v. To make less serious, severe, or painful.
300 sq miles
v. To surroundand harass with hostile
forces.To crowd around.
v. To vary irregularly. To rise and
fall as if in waves; undulate
rangers on patrol
A team of rangers after 5 days on patrol in the forest.
Photo courtesy of gorillacd.org
aerial view of kiln burning
Hopefully these new technologies will make this sight a thing of the past.
Photo courtesy of gorillacd.org
research in the field
Park rangers train others and learn about gorilla behavior daily while out in the
field. This student is learning how to identify different gorillas based on their
noseprints. Photo courtesy of gorillacd.org
All of the countries where either lowland or mountain gorillas
live signed the agreement. These include the Central African
Republic, Republic of Congo, Democratic Republic of
Congo, Equatorial Guinea, Nigeria, Rwanda, and Uganda.
arrest of charcoal producers
A lack of opportunities force locals to illegally produce charcoal. Park rangers
are constantly on patrol to protect the forest. Photo courtesy of gorillacd.org
poachers caught with elephant tusks
These poachers were caught with tusks freshly cut out of an illegally killed
elephant. Photo courtesy of gorillacd.org
Organizations that participated: Convention on the Conservation
of Migratory Species of Wild Animals
; Great Apes Survival
; World Association of Zoos and Aquariums; and
the Jane Goodall Institute.
year of the gorilla 2009 poster
Go to www.yog2009.org for more information
rangers destroy charcoal kiln
Park rangers destroy many kilns such as this one. Unfortunately, more are
being built every day. Photo courtesy of gorillacd.org
The Rwandan Office of Tourism and National Parks
(Office Rwandais Du Tourisme Et Des Parcs Nationaux),
has partnered with the Mountain Gorilla Veterinary Project
to care for orphaned gorillas.
The Uganda Wildlife Authority has hired its first local
Batwa (pygmy) tribesman as a park ranger.
building a school
With the help of the Murray Foundation, local schools are being built thanks to
an influx of tourist dollars. Photo courtesy of gorillacd.org
boy plays with toy gun
Local kids emulate park rangers and many want
to be one when they grow up. If they are lucky
enough to get one of these coveted jobs, they will
be relativelywell paid and a respected member of
the community. Photo courtesy of gorillacd.org
road construction
This road under construction will help farmers get
their products to market faster and cheaper and will
provide a better link to the outside world for locals.
Photo courtesy of gorillacd.org
honey production
Locals are taught hive management and hygienic harvesting methods,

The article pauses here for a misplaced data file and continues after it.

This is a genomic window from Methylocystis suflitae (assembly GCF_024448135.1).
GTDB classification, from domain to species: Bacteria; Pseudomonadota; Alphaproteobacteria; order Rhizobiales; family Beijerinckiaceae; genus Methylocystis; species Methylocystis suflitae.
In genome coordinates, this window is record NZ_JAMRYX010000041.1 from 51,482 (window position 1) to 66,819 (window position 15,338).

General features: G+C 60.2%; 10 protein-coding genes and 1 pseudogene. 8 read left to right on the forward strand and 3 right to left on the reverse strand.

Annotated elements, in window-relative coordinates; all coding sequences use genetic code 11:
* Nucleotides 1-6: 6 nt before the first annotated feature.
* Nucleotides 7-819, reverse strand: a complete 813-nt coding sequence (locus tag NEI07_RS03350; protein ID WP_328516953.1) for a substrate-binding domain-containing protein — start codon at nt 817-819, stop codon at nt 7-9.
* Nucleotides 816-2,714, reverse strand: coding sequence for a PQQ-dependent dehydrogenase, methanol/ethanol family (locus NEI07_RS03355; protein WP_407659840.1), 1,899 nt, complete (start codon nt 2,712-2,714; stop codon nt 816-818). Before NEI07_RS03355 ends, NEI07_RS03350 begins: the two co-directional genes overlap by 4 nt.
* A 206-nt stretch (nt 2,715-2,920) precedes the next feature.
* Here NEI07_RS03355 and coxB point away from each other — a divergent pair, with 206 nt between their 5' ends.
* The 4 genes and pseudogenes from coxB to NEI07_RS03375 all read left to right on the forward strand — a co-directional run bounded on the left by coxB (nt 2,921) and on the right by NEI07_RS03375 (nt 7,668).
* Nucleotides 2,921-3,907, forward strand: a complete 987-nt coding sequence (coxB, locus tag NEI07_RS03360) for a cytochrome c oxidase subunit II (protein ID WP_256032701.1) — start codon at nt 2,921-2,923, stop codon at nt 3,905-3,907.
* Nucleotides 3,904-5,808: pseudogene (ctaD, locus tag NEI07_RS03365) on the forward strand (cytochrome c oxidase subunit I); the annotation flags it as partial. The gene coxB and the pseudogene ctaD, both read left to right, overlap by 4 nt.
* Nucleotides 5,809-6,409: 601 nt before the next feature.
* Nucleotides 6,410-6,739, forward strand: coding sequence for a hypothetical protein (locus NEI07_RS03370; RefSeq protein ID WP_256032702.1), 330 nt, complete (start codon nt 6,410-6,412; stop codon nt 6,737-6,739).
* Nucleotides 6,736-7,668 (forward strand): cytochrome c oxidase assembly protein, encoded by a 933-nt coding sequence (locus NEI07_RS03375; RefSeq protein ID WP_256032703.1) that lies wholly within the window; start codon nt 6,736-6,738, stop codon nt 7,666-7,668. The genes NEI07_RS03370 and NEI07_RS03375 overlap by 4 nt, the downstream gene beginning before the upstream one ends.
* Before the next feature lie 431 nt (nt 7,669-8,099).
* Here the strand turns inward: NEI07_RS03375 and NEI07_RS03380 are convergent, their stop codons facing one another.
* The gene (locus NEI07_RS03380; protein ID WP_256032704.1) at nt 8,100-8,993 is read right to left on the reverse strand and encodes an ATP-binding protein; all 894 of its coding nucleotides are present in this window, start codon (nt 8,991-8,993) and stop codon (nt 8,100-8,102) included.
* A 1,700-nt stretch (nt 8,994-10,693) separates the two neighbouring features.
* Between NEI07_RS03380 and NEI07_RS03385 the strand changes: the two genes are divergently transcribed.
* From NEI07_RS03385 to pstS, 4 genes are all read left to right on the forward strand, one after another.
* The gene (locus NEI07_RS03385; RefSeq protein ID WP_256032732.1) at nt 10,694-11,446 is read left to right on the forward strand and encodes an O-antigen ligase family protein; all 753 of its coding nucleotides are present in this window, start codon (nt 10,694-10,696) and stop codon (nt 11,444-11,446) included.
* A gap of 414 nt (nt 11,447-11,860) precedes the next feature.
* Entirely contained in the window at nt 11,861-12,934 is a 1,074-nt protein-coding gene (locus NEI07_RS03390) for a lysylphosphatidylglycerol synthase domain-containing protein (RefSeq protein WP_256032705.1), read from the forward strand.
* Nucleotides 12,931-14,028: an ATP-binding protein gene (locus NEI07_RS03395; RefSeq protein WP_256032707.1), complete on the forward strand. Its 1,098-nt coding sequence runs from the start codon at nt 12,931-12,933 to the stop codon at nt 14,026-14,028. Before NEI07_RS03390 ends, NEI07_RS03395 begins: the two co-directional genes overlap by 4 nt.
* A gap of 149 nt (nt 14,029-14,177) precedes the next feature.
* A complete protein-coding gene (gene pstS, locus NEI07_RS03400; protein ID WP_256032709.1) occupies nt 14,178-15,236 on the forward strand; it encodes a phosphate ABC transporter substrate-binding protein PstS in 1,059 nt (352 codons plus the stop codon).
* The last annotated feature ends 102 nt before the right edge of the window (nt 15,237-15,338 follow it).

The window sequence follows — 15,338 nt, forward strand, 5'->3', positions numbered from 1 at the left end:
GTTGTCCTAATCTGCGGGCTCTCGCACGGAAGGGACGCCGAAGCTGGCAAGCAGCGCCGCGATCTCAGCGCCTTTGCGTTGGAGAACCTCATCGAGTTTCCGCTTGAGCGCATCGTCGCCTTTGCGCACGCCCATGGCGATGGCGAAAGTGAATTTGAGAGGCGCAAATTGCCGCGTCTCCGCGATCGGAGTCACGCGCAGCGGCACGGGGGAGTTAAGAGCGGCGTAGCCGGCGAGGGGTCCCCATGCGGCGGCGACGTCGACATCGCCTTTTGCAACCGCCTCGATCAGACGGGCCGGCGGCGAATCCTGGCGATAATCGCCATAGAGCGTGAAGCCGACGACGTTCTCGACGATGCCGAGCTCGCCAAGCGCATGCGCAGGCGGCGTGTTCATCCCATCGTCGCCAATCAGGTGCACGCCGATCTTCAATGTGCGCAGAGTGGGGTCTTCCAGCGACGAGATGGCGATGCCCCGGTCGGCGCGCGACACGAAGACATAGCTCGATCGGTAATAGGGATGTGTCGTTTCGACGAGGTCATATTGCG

which improve the quantity and quality of honey. Photo courtesy of FAO
tourists wearing masks
In a pilot program, tourists were asked to wear face masks while visiting the
gorillas. Since they only had to wear them for 1 hour, almost everyone agreed
that if it will help prevent disease transmission, they were all for it.
Photo courtesy of gorillacd.org
virunga youth alliance
The Virunga Youth Alliance was set up by park rangers of the Congolese
Wildlife Authority (Institut Congolais pour la Conservacion de la Nature) and
sponsors sports programs for young people caught up in the region's conflicts.
Photo courtesy of gorillacd.org
Bamboo is important to the local economy as it is used in
construction. It is also a favorite food of the gorilla. By
regulating and monitoring this crucial resource, ample
supplies can be ensured for all. Photo courtesy of
strongria via CC BY-NC-ND 2.0
tree planting program
Reforestration is an important component in the fight to save the gorilla's
habitat. The Gorilla Organization’s tree planting campaign has planted over
one million trees throughout DR Congo and Rwanda.
Photo courtesy of The Gorilla Organization
homemade solar stove
Using cardboard and tin foil, handmade stoves can be made cheaply.
Photo courtesy of coconinoco via CC BY-NC 2.0
commercial solar stove
Commercial ovens are much more efficient but can cost up to $300 each,
so distribution is limited. Photo courtesy of London Permaculture via
cooking with briquette on a stove
A park ranger demonstrates cooking with the briquettes.
Photo courtesy of gorillacd.org
drying fuel briquettes
Greenhouses protect the briquettes from the heavy rains and allow them to
dry in 3 or 4 days. Photo courtesy of gorillacd.org
fuel briquette press
These hand powered machines squeeze the water out and compact the material
into dense briquettes. Photo courtesy of gorillacd.org
n. the number of animals a given
habitat can sustainably support.
population chart
n. an official count or survey of a population